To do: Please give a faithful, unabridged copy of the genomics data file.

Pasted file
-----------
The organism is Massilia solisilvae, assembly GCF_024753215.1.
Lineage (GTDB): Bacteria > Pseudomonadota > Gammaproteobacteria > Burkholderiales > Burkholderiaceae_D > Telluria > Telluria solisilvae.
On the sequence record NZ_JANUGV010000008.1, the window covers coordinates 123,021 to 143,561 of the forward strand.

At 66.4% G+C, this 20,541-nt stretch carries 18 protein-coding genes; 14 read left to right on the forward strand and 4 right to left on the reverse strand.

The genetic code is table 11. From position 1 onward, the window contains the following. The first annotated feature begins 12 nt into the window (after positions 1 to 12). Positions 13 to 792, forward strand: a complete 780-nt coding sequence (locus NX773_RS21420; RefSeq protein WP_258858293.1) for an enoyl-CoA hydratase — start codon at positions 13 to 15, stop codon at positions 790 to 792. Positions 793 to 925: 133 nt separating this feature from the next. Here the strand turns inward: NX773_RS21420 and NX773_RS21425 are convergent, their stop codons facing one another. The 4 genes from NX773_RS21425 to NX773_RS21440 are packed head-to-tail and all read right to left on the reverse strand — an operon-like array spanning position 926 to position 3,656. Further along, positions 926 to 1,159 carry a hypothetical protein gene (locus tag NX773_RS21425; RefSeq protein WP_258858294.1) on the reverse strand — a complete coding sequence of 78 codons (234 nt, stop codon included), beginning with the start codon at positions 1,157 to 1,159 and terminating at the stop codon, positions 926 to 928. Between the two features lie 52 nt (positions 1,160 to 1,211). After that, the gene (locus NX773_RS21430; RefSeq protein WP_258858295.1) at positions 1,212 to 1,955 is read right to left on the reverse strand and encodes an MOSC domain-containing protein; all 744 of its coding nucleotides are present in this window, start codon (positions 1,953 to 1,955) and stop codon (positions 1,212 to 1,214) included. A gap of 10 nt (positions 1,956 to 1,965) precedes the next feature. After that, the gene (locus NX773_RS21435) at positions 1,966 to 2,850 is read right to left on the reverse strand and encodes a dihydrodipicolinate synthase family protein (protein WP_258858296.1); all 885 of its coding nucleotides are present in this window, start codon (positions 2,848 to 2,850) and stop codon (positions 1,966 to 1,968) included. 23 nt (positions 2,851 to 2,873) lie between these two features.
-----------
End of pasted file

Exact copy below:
The organism is Massilia solisilvae, assembly GCF_024753215.1.
Lineage (GTDB): Bacteria > Pseudomonadota > Gammaproteobacteria > Burkholderiales > Burkholderiaceae_D > Telluria > Telluria solisilvae.
On the sequence record NZ_JANUGV010000008.1, the window covers coordinates 123,021 to 143,561 of the forward strand.

At 66.4% G+C, this 20,541-nt stretch carries 18 protein-coding genes; 14 read left to right on the forward strand and 4 right to left on the reverse strand.

The genetic code is table 11. From position 1 onward, the window contains the following. The first annotated feature begins 12 nt into the window (after positions 1 to 12). Positions 13 to 792, forward strand: a complete 780-nt coding sequence (locus NX773_RS21420; RefSeq protein WP_258858293.1) for an enoyl-CoA hydratase — start codon at positions 13 to 15, stop codon at positions 790 to 792. Positions 793 to 925: 133 nt separating this feature from the next. Here the strand turns inward: NX773_RS21420 and NX773_RS21425 are convergent, their stop codons facing one another. The 4 genes from NX773_RS21425 to NX773_RS21440 are packed head-to-tail and all read right to left on the reverse strand — an operon-like array spanning position 926 to position 3,656. Further along, positions 926 to 1,159 carry a hypothetical protein gene (locus tag NX773_RS21425; RefSeq protein WP_258858294.1) on the reverse strand — a complete coding sequence of 78 codons (234 nt, stop codon included), beginning with the start codon at positions 1,157 to 1,159 and terminating at the stop codon, positions 926 to 928. Between the two features lie 52 nt (positions 1,160 to 1,211). After that, the gene (locus NX773_RS21430; RefSeq protein WP_258858295.1) at positions 1,212 to 1,955 is read right to left on the reverse strand and encodes an MOSC domain-containing protein; all 744 of its coding nucleotides are present in this window, start codon (positions 1,953 to 1,955) and stop codon (positions 1,212 to 1,214) included. A gap of 10 nt (positions 1,956 to 1,965) precedes the next feature. After that, the gene (locus NX773_RS21435) at positions 1,966 to 2,850 is read right to left on the reverse strand and encodes a dihydrodipicolinate synthase family protein (protein WP_258858296.1); all 885 of its coding nucleotides are present in this window, start codon (positions 2,848 to 2,850) and stop codon (positions 1,966 to 1,968) included. 23 nt (positions 2,851 to 2,873) lie between these two features.